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Week 4: 21 – 27 December

m14aAha, the joys of a northern winter! It’s been a cold and snowy christmas in Edinburgh, and a white one to boot, with a few flakes falling on frozen ice and snow, laid down a few days earlier. I’ve been introduced to a new spectator sport – sitting at the window with a cup of tea and watching pedestrians slithering down the frozen pavements. In fact, I’ve found it goes even better if you have a cd of comedy sound effects playing in the background – beeyoingyoingyoing noises, that sort of thing – for when someone falls over.

The arctic conditions have kept us indoors, and as I have zero sense of balance at the best of times I tend to do a nifty impersonation of a new-born foal who isn’t sure what legs are for every time I venture out onto ice. I did make one trip up the hill to Old Town last week, though, to see a hospital consultant about my sinuses.

m14bFor new readers, or those who simply can’t keep up with all my various ailments (rather like the young man in Three Men In A Boat I’m working my way through the medical dictionary to see how many problems I can accumulate – the answer is, a surprising amount), I’ve been having trouble breathing, with massive congestion, like someone’s injected lead just below each eye socket. It’s like waking up each morning with a bad cold, or a hangover. Because I have a deviated septum the proposed solution has always been to break my nose and re-set it and see if that helped, a procedure which I viewed with some misgivings. But things had gotten so bad recently, I thought I’d better get it over with.

Anyway, I saw the consultant – harassed and overworked and with two other patients already “warmed up”, as he put it, in waiting rooms – and at first he too was rather keen to go for the nose-breaking option (“though it’s much more complicated than that sounds”). He went on to reassure me that he’d performed the operation on his wife. (“Doesn’t that count as spousal abuse?” I asked, which earned me a snigger from the nurse and a look from the consultant as though breaking my nose would count as both work and pleasure.)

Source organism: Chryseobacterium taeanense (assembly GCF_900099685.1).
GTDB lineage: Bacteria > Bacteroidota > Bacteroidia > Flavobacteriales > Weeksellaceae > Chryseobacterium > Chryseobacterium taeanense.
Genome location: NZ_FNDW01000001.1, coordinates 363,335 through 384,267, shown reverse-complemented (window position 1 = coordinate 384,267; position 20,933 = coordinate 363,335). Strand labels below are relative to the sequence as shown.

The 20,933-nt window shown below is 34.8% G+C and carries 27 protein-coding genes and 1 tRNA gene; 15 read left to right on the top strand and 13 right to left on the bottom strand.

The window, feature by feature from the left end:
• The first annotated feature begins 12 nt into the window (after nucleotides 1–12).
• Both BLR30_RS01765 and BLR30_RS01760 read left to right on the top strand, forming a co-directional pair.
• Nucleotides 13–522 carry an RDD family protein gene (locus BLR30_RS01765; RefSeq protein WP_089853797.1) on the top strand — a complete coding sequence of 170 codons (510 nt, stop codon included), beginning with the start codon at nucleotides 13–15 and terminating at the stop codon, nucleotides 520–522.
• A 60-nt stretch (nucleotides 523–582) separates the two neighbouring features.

m14d

Fife hills from the kitchen window

m14cBut after he’d actually inspected me, and shoved one of those cold wire coat-hanger probe-y things so far up my nose I could feel it banging on the top of my skull, he had to concede that perhaps it wouldn’t help me any. In a gesture that gives you faith in modern medicine he sent me away with a promise of drugs if my symptoms got any worse, and an appointment to see him when his diary was a bit clearer, which turned out to be May 2010. And I was turned back out into the snow, relieved and unrelieved all at the same time.

Meanwhile the gansey is shaping up nicely, which is what a week of sitting around listening to cricket, music and audiobooks can do for you. The sun’s shining outside now as I type this, and I should get out and go for a walk, but I think I picked up a cold at the hospital (serves me right for shaving, it’s God’s judgement I tell you) so am forced to wrap up warm, put on the heating and sit down with a cup of tea and some Bach, and… Well. That’s kind of where we came in, isn’t it?

Hope Santa was kind. All the best for a happy New Year!

3 comments to Week 4: 21 – 27 December

  • Julie

    Just googling to find some help with my attempt at a gansey and found your great site. Love the photos, dread to think how long it will take me to get 3 inches knitted.
    Hope your sinuses are getting better

  • =Tamar

    The gansey is rocketing along! Watch out for those hospital colds, sometimes they’re drug-resistant. Take care of yourself!

  • Gordon

    Hi Julie and Tamar!

    Most of the time, 3 inches would take me between 1-3 months, just doing a bit each night. You must remember that a row takes me about 30 minutes, and I average about 12 rows to the inch, so 3 inches equates to 6 hours knitting for me. (At the moment I’m doing about 6 rows, or half an inch, a day – an hour in the morning, afternoon and evening. It’s been great, and very relaxing.)

    The sinuses are better just now, thanks, or at least they were until I picked up this cold!

    Happy Hogmanay!
    Gordon